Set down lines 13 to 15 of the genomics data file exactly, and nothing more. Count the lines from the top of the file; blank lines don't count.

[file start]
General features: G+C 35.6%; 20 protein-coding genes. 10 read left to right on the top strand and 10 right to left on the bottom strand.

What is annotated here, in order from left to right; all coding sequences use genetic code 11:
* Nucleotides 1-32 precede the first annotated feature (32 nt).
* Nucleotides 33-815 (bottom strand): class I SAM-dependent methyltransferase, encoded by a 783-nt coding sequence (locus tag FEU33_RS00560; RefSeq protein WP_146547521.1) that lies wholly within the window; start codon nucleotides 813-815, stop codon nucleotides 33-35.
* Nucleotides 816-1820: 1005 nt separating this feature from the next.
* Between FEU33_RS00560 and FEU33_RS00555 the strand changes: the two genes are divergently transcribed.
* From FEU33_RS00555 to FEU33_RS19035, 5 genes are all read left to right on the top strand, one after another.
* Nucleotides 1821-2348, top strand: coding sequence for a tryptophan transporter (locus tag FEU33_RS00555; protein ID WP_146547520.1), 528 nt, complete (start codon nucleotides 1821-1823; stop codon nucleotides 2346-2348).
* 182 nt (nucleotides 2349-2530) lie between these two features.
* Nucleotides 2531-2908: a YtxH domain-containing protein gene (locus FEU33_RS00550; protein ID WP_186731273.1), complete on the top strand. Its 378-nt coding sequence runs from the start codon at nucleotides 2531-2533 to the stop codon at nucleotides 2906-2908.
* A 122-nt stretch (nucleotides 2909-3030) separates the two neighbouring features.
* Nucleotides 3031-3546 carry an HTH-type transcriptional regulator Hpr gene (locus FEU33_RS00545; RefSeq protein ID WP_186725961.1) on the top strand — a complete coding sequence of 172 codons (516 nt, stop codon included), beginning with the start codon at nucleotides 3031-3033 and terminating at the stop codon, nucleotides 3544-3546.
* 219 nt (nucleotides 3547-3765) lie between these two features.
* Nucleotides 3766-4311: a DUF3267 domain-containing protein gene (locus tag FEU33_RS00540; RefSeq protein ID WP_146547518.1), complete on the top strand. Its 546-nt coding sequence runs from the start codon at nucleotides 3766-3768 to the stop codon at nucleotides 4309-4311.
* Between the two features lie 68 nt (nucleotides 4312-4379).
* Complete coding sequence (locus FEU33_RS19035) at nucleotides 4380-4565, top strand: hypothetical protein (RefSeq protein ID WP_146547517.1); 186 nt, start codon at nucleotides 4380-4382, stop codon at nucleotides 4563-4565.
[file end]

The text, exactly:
* 219 nt (nucleotides 3547-3765) lie between these two features.
* Nucleotides 3766-4311: a DUF3267 domain-containing protein gene (locus tag FEU33_RS00540; RefSeq protein ID WP_146547518.1), complete on the top strand. Its 546-nt coding sequence runs from the start codon at nucleotides 3766-3768 to the stop codon at nucleotides 4309-4311.
* Between the two features lie 68 nt (nucleotides 4312-4379).